Highway Gridlock Grows Worse
April 01, 2013
A new report says gridlock in the U.S. has staged a dramatic comeback after two years of post-recession lows, but it’s also a sign the economy is bouncing back.
Data from the most recent Inrix Gridlock Index shows traffic jumped by almost 10% during February – the largest year-over-year increase recorded in two years, and a healthy sign of rising economic activity across 100 metro areas.
"Traffic is a great indicator of confidence on the ground," says Bryan Mistele, CEO of Inrix, which provides traffic data and analytics. "People hit the road as they return to work, and businesses ship more freight as their orders increase. IGI shows the pulse of the economy is starting to beat faster."
Inrix says February's composite IGI score of 6.8 meant that the average trip took drivers in the 100 most populated metro areas 6.8% longer because of increased traffic congestion.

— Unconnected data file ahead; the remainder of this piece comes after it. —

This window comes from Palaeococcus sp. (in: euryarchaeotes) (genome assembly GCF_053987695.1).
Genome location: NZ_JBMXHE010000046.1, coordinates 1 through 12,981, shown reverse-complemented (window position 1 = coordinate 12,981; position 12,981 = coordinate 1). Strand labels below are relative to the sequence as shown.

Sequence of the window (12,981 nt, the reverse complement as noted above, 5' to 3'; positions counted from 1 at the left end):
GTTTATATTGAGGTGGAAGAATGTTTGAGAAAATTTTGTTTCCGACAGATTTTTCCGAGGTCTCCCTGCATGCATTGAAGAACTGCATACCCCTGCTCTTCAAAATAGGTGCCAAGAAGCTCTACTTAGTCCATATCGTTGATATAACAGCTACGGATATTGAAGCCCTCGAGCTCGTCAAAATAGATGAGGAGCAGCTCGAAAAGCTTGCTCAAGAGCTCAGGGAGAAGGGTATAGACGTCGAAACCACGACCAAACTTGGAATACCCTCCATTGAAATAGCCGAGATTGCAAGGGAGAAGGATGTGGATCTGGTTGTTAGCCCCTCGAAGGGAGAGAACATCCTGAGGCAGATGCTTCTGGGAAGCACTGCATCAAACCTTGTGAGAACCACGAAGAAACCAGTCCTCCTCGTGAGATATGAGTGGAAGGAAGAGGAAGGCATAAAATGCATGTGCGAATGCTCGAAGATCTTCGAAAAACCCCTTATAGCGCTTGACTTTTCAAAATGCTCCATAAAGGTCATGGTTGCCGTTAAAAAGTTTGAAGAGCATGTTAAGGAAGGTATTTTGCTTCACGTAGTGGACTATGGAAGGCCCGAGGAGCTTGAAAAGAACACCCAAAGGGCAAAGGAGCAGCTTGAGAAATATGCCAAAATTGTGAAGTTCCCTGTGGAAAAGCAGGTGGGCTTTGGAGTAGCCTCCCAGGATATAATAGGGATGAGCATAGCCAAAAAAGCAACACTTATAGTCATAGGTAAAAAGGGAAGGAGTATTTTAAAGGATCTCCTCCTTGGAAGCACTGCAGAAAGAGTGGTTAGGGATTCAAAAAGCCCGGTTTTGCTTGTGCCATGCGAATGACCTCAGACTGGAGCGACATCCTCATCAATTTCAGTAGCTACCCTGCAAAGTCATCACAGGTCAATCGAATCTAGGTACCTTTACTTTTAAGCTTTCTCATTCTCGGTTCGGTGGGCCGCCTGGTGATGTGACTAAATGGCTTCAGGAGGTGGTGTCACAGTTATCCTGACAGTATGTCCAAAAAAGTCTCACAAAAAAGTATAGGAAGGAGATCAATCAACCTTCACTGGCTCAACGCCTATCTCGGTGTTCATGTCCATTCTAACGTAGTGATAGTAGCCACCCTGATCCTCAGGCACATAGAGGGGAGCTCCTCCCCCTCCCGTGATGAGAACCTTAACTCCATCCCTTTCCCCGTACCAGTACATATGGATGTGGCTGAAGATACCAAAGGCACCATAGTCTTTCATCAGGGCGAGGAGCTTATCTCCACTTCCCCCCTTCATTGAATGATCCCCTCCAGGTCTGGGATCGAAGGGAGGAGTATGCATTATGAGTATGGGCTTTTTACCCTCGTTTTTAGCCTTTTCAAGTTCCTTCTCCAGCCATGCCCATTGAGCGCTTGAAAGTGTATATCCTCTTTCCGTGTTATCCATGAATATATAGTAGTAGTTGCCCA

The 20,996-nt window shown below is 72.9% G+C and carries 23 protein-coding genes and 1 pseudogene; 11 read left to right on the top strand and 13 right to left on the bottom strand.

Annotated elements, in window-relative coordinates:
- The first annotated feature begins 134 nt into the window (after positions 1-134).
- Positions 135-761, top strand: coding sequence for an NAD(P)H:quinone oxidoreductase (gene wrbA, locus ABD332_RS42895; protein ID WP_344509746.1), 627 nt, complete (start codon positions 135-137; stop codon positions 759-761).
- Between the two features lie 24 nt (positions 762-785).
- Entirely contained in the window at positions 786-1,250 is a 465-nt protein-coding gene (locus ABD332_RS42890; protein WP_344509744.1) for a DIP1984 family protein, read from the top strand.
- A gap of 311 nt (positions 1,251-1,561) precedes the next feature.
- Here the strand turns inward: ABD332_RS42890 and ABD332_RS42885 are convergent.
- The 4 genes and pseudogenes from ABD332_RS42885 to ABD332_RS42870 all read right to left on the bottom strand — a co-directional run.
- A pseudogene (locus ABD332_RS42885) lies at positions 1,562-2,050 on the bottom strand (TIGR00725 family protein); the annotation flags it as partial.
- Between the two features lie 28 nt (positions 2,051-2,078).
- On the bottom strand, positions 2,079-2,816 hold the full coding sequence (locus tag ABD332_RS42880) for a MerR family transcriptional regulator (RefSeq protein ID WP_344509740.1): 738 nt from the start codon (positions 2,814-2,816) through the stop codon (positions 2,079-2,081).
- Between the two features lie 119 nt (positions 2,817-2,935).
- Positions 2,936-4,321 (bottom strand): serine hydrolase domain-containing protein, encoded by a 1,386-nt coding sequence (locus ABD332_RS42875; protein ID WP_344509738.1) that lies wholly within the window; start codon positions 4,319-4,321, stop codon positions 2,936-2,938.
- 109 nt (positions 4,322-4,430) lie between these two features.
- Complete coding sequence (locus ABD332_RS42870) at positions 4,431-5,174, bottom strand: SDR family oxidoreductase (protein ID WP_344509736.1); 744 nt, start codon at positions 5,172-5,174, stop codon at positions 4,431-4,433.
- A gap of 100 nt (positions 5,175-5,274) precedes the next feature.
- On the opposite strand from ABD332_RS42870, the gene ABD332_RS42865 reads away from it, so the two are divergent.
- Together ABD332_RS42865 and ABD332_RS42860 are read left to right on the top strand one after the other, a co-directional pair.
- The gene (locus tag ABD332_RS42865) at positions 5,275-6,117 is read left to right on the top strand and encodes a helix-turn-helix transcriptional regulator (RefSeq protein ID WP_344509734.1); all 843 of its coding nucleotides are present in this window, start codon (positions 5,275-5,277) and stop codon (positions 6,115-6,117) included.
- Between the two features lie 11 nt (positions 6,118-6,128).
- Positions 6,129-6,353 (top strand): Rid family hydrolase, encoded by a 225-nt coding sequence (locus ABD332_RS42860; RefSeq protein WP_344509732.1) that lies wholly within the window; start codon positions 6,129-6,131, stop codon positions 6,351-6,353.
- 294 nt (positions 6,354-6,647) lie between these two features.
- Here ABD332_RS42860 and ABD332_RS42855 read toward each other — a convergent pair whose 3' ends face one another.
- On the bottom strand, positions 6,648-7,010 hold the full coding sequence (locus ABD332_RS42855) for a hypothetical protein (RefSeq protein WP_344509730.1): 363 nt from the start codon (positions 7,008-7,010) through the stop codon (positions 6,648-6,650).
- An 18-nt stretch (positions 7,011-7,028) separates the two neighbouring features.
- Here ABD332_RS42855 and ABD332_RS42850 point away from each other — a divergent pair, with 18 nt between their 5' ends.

The dramatic shift seen in the top-line trend was mirrored by significant jumps in traffic congestion in many of the nation's largest metro areas. For example, gridlock in Chicago increased over 20% from February 2012 to this past February. In Phoenix it moved almost 19% higher while New York it jumped almost 18%. Inrix pointed to various positive economic reports about the three areas as indications business conditions are improving along with traffic congestion increasing.
Bucking these trends were San Antonio and San Diego. Inrix says these metro areas saw traffic decrease by 24% and 18%, respectively, providing an indication of the impact defense spending cuts that went into effect in March could have on the local economy.
Inrix drew its conclusions by also using its historical traffic information database made up of data collected from hundreds of public and private sources, including a crowd-sourced network of vehicles and mobile devices on the road.